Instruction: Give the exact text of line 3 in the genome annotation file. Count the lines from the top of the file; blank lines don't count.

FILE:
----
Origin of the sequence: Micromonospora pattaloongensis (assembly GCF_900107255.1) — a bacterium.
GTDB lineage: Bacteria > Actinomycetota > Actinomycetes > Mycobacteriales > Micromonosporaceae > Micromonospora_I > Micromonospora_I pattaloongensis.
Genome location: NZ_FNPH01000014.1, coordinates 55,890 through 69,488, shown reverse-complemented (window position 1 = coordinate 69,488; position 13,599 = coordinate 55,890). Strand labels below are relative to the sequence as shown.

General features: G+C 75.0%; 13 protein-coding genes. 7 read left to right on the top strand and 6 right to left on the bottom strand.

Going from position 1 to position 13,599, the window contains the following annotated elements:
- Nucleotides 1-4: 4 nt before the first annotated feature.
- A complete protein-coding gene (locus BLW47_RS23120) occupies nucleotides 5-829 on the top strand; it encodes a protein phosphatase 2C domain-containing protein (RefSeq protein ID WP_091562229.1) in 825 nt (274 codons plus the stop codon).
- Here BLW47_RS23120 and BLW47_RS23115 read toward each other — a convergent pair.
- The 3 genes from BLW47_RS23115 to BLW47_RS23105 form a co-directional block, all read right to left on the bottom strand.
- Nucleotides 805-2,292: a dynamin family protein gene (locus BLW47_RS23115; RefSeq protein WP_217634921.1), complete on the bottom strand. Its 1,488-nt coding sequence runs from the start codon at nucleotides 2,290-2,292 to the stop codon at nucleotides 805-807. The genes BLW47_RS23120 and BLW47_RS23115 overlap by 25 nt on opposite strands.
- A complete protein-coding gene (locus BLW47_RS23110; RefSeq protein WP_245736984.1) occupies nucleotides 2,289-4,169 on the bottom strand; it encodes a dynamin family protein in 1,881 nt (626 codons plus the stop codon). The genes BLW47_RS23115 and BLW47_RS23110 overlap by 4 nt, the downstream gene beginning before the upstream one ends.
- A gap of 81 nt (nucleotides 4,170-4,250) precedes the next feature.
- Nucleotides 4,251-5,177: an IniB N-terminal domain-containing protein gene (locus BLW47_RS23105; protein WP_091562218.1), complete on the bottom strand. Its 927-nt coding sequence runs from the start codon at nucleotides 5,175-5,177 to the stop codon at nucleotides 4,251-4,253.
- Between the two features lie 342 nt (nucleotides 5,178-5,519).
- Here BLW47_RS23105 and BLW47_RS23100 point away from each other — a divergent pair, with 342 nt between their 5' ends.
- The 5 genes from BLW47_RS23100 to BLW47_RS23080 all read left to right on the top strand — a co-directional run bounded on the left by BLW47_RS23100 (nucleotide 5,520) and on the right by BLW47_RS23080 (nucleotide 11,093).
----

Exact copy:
Genome location: NZ_FNPH01000014.1, coordinates 55,890 through 69,488, shown reverse-complemented (window position 1 = coordinate 69,488; position 13,599 = coordinate 55,890). Strand labels below are relative to the sequence as shown.